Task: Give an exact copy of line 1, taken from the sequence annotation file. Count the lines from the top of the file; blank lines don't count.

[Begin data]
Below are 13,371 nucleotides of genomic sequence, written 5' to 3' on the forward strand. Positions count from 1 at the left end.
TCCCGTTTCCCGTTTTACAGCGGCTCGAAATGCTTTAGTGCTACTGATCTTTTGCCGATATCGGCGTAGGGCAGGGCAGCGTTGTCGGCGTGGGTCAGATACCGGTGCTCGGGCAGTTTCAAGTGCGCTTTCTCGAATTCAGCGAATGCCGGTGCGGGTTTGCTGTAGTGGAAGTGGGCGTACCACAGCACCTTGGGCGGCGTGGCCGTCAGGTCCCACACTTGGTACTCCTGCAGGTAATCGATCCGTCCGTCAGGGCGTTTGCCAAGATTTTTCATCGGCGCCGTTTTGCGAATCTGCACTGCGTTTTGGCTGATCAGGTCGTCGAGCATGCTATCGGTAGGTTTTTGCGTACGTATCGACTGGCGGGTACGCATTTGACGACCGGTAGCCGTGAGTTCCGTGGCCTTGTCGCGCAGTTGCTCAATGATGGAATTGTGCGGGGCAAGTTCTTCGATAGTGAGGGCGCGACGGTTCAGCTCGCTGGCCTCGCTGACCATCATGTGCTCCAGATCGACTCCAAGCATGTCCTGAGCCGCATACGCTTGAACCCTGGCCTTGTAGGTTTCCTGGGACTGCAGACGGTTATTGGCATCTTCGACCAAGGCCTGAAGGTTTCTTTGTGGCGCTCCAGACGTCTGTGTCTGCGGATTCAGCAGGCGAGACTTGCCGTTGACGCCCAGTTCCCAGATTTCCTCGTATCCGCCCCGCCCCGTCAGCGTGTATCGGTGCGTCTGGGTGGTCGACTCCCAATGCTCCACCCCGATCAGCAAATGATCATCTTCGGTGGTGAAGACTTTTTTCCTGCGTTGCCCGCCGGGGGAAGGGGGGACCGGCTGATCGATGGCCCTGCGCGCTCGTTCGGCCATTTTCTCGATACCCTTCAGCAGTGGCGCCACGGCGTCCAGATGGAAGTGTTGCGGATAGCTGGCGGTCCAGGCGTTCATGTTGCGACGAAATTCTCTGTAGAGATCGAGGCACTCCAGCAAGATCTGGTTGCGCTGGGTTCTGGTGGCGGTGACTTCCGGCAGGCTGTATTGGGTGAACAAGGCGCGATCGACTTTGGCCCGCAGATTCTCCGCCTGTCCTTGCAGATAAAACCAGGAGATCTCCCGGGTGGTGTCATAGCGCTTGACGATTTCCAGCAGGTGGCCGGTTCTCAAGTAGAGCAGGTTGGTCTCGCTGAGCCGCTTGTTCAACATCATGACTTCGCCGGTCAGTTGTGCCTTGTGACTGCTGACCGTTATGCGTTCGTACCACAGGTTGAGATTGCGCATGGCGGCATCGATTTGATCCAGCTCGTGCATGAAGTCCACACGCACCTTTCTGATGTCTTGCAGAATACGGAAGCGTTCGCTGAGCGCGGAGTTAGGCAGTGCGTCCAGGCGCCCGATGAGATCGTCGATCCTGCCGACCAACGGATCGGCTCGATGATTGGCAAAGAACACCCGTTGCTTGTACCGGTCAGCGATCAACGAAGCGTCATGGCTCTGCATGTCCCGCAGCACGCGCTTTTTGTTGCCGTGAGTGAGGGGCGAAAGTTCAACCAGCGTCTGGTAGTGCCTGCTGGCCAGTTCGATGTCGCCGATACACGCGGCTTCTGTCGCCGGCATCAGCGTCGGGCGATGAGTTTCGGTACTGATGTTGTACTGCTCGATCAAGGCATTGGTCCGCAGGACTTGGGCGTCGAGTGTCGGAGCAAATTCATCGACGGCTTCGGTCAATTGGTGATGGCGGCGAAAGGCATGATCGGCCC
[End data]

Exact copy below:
Below are 13,371 nucleotides of genomic sequence, written 5' to 3' on the forward strand. Positions count from 1 at the left end.